Tom McCarthy: “All Writing Is Conceptual”

From Tom McCarthy’s essay “Transmission and the Individual Remix”:

All writing is conceptual; it’s just that it’s usually founded on bad concepts. When an author tells you that they’re not beholden to any theory, what they usually mean is that their thinking and their work defaults, without even realizing it, to a narrow liberal humanism and its underlying—and always reactionary—notions of the (always) “natural” and preexisting, rather than constructed self, that self’s command of language, language as vehicle for “expression,” and a whole host of fallacies so admirably debunked almost fifty years ago by the novelist Alain Robbe-Grillet.

6 thoughts on “Tom McCarthy: “All Writing Is Conceptual””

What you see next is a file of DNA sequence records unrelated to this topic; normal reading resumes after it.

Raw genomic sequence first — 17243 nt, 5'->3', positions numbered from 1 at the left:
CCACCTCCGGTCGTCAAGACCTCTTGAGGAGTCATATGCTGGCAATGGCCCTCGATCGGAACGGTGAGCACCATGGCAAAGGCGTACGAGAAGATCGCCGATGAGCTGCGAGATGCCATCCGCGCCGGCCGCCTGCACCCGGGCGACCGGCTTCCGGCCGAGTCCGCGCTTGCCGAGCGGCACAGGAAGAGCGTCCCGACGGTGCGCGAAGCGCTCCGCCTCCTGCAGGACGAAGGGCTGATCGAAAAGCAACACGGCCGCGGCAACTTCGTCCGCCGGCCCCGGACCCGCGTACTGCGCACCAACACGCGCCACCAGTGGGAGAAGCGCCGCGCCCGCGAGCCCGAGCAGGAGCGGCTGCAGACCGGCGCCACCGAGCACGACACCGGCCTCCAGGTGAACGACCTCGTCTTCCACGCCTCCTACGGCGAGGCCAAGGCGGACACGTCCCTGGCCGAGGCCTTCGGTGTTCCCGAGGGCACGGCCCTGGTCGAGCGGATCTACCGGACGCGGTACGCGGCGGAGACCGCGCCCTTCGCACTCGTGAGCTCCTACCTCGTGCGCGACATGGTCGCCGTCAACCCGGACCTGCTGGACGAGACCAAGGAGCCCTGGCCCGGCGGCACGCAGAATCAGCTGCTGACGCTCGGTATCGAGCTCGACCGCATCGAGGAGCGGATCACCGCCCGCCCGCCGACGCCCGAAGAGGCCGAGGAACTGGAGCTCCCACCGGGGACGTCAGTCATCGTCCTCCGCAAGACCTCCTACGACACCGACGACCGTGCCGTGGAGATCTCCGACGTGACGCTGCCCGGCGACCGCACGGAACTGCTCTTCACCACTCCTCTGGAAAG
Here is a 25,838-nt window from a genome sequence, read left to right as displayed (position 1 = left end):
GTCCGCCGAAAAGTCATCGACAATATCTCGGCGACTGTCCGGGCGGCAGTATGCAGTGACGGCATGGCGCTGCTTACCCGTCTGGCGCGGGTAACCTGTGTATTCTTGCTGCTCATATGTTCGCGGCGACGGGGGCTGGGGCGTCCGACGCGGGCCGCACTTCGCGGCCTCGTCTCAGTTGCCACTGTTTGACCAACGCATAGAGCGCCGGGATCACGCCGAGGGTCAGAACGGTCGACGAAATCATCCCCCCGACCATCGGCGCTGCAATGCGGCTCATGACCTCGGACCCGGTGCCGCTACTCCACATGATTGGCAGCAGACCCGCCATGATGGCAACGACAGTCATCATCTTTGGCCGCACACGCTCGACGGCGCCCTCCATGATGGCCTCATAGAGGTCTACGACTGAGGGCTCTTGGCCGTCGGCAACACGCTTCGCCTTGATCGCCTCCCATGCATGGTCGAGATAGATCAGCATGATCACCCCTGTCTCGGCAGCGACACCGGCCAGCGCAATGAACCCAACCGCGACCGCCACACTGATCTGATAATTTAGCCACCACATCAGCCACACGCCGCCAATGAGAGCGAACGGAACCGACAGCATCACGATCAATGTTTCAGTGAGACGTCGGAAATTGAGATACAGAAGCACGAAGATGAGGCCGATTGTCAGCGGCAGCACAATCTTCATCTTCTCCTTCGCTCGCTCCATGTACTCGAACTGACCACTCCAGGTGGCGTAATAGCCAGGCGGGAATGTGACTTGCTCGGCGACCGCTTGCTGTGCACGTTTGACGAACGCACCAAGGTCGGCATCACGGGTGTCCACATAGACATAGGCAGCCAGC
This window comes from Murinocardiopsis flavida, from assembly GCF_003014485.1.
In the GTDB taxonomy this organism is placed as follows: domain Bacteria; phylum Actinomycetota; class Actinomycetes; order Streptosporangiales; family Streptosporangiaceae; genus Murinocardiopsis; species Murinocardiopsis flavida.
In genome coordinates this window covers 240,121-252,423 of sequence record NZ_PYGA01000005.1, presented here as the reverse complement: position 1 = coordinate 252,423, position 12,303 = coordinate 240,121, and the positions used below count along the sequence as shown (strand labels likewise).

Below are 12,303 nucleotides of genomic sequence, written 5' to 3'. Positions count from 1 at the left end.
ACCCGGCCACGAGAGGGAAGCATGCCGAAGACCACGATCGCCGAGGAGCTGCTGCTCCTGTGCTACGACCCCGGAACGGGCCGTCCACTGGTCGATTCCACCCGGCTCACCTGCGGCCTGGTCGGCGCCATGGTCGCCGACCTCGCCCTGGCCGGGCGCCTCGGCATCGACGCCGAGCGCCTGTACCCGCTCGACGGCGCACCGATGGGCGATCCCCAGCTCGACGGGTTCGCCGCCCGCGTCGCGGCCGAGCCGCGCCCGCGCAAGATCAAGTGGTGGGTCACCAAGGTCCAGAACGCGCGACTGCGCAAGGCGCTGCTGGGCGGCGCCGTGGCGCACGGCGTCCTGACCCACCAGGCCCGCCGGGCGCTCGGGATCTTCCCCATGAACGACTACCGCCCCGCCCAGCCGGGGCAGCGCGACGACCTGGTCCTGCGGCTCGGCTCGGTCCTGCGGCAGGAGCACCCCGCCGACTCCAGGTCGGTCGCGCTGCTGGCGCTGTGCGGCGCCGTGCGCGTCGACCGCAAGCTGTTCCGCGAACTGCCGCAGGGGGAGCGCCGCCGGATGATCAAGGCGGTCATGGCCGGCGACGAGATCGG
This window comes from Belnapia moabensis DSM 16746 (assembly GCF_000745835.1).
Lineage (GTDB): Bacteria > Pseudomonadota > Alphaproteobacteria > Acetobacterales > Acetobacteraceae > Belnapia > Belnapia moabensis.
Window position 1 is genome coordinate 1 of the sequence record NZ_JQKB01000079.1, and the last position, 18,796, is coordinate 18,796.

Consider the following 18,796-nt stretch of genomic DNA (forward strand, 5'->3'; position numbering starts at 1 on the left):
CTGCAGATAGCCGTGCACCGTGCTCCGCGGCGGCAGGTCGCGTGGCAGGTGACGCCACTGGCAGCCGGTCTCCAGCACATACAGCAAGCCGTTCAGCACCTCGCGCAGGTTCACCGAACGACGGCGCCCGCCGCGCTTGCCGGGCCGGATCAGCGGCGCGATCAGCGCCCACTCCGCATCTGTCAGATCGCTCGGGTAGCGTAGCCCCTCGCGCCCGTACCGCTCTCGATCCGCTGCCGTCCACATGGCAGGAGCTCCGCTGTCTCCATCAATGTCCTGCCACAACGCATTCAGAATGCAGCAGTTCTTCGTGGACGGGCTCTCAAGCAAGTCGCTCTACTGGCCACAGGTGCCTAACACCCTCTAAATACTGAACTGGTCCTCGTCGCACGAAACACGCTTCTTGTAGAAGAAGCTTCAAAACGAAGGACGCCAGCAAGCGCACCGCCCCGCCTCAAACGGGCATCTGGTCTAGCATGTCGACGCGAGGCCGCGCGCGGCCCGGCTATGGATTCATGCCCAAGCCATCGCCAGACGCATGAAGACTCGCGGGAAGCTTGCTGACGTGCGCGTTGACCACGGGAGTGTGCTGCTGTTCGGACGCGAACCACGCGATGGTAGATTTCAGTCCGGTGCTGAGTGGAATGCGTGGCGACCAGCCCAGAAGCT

1. More please. For some reason I have never been able to understand Robbe-
    Grillet’s In the Labyrinth and Jealousy has continued to haunt me as no other books have. Is it the repetition with difference, the invisible horror, I am guessing.


  2. Tom McCarthy’s non-fiction is a lot more interesting than his fiction. I have found all three of his novels rather prosaic and inert.


    1. From Baudrillard I learned about political indifference. From Foucault I learned about resistance which is local. And can be very effective. Politics from the level at the top, dealing in DC is ineffective for any real change. Of course as Baudrillard points out, the gains are mostly convoluted and turned back against those they were designed to help. I’ll check at the other site. I think you would like my movie review of Monsieur Lazhar. It’s at These days since I moved to Sprigfiled MO I feel the Grid tightening only in different ways from Seymour MO. Philly was much more free but also more dangerous.


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